Glass is commonly used for laboratory equipment all over the world. This is because its lifespan is often longer than its plastic counterparts and its physical properties make it perfect for containing chemicals, including acids. To help you decide what type of equipment you should purchase for a laboratory, we have outlined everything there is to know about laboratory glassware.
The Uses of Laboratory Glassware
Glassware is a common item in most laboratories because of its durability, customisability and cost-effective nature. These desirable properties help manufacturers create various laboratory apparatus from glass, including volumetric flasks, test tubes, beakers, pipettes, stirring rods and lab funnels, amongst other items.
The Properties of Glass
The beneficial properties of glass include its transparency, which can be advantageous during experiments where physical changes need to be observed, its ability to be cleaned effectively and its suitability for reagent storage.
Most importantly, the majority of experiments conducted in a laboratory can be held within glass apparatus. This is because the physical components of glass allow it to successfully hold dangerous chemicals – such as alkalis, solvents, saline solutions and acids – that most plastics cannot withstand.
Although very few substances can destroy laboratory glassware, strong alkalis, hydrofluoric acid, phosphoric acid, and high temperatures can damage this equipment.
Types of Laboratory Glassware
There are different types of laboratory glassware to choose from, each with specific properties and suitability for certain experiments. For example, borosilicate glass has ample mechanical stability and thermal shock capabilities and can withstand numerous chemicals and temperatures.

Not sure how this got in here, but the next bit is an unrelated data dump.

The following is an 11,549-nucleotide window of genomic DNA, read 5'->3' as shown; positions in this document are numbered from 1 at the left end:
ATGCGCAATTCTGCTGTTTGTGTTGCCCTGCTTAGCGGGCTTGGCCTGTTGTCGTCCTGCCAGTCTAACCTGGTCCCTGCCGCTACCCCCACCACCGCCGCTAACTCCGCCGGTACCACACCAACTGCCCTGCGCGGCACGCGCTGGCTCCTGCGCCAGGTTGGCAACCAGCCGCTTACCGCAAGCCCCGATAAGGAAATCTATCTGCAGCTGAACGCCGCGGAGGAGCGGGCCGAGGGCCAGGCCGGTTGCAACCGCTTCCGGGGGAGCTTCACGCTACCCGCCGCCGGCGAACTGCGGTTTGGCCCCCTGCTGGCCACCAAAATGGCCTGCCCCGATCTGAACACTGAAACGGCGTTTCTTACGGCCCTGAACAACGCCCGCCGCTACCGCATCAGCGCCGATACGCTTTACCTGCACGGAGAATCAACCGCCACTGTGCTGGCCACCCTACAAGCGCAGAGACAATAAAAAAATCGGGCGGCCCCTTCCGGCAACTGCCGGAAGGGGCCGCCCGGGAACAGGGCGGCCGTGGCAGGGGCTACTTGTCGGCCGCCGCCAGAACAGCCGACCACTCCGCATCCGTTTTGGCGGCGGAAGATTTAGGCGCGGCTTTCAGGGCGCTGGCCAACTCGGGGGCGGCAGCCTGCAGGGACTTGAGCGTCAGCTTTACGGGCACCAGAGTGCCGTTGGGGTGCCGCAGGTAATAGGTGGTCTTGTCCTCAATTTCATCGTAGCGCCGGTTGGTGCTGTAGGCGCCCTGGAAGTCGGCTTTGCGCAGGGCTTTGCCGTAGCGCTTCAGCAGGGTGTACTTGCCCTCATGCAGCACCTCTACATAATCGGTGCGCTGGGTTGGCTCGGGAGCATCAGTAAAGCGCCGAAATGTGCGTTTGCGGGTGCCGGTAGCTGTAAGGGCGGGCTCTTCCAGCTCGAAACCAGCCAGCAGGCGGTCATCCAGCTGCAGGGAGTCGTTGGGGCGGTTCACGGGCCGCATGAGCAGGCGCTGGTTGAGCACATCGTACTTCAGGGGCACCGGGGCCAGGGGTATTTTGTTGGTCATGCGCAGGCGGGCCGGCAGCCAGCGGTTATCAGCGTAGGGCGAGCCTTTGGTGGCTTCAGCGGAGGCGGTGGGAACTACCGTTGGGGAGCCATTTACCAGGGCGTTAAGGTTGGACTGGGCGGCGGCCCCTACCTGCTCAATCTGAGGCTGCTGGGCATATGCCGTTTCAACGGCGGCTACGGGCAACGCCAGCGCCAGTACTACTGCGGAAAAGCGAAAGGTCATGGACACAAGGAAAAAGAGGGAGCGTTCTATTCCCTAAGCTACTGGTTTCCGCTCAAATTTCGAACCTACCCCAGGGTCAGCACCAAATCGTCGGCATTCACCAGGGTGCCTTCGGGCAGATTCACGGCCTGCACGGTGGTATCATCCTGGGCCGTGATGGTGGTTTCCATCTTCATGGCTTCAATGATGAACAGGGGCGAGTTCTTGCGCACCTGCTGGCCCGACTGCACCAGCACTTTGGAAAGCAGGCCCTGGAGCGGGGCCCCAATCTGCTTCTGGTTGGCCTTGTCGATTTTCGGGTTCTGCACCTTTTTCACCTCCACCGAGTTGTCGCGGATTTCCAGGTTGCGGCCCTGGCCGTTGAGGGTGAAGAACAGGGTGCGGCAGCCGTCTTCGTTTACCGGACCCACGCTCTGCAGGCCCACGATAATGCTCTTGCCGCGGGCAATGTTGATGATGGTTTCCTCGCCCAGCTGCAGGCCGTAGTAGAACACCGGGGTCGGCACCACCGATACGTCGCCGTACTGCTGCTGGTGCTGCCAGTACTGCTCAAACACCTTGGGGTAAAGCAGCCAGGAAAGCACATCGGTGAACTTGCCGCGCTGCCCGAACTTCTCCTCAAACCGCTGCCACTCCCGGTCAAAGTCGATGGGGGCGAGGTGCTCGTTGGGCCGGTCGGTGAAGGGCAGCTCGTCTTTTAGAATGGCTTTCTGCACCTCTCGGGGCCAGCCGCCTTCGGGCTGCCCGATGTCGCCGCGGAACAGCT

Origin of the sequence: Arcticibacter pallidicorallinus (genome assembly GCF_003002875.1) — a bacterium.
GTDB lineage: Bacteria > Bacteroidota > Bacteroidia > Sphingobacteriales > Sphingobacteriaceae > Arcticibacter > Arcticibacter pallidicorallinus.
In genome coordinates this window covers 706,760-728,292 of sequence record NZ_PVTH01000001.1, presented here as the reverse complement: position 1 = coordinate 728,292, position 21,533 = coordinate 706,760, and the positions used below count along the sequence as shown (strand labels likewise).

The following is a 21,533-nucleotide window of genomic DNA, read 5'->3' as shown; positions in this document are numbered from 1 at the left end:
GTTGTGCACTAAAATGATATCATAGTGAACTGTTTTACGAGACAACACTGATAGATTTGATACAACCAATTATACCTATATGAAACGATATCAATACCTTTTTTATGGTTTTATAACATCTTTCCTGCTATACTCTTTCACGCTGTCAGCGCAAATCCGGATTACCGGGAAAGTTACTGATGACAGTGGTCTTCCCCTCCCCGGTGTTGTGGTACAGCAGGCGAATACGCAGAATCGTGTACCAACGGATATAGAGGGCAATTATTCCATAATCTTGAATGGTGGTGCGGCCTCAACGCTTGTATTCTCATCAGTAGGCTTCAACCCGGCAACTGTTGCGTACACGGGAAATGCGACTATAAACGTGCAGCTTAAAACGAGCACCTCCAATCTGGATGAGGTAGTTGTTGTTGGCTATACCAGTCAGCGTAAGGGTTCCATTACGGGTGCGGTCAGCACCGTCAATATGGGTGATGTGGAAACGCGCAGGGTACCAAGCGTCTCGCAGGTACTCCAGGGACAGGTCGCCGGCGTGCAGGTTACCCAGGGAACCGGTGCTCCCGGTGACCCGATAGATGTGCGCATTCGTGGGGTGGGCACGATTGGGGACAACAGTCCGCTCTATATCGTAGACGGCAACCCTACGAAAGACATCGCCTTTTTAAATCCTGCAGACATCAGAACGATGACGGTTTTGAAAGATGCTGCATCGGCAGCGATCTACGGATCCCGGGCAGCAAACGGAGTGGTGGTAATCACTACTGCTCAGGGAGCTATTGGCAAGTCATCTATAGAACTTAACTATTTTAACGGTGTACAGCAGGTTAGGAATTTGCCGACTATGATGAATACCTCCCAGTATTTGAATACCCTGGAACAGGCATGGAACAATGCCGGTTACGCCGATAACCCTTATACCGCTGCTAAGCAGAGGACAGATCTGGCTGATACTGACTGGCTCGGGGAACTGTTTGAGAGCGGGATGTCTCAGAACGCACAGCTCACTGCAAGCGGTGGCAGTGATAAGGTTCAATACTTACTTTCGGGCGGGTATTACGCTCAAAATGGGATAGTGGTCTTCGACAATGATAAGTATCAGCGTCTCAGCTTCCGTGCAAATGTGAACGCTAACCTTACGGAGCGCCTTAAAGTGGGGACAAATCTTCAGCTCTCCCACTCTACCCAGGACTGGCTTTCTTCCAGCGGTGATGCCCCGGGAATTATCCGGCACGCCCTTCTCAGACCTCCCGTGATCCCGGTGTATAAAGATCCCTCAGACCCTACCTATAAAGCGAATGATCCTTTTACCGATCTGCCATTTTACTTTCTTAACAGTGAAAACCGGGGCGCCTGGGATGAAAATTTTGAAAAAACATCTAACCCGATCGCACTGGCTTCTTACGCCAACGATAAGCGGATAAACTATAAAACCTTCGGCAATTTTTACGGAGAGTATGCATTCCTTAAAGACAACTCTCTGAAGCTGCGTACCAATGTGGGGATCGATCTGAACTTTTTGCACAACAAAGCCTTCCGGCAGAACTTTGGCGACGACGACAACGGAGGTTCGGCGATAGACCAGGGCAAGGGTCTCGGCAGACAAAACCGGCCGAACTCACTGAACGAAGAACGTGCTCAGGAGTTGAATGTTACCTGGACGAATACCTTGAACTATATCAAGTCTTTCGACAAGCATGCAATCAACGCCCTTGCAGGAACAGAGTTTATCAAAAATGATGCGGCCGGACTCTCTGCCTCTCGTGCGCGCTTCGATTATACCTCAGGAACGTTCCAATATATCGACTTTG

Soda-lime glass, on the other hand, is suitable for short exposure to heat stress and chemicals. Therefore, soda-lime glass products usually include pipettes and culture tubes. Pyrex glass is popular due to its high heat resistance, whereas quartz glass is known for its purity and, therefore, high levels of visibility.
Working with Laboratory Glassware
When using laboratory glassware, precautions need to be taken to ensure it is not damaged or broken.
Placing glass under extreme heat can cause it to melt. Exposing glass to extreme coldness can result in the equipment becoming brittle and smashing, similar to if it was placed under intense pressure.
Consequently, it is imperative to purchase tempered laboratory glass as this type of glassware can withstand these conditions much better. In addition, staff and students should be aware of the properties of laboratory glass to understand what it can endure and what it cannot; having this knowledge can reduce the risk of glassware damage and injuries.
It is essential to keep laboratory glassware clean to avoid cross-contamination during experiments. A common misconception about laboratory glassware is that it should be cleaned using boiling water; however, it is more effective to wash the glass in cold water to remove protein residue.
Disinfectant solutions can be a successful method to remove any chemicals or biological residue on the glassware, whilst a bristle brush can remove any remaining particles. After following this process, you should use an ultrasonic bath or soak the glassware again, then rinse the equipment in deionised water three times to eliminate any remaining detergent. Finally, drain on a rack and dry in a sterile environment or hot air oven.
Broken glass can pose a risk if it is thoughtlessly placed in a normal rubbish bin. To minimise injury, discard of broken glassware by sweeping up the remnants, placing them in a puncture-proof cardboard box or glassware disposal container and securely sealing with tape. Label the container with a ‘caution’ note and state its contents.
When purchasing laboratory equipment, considerations towards the material’s properties, its resistance and its limitations are paramount. Laboratory glassware is more resistant to chemicals than most plastics but can struggle under extreme temperatures and pressure. Therefore, evaluate how the laboratory apparatus will be used before investing in equipment to ensure it is suitable for upcoming experiments.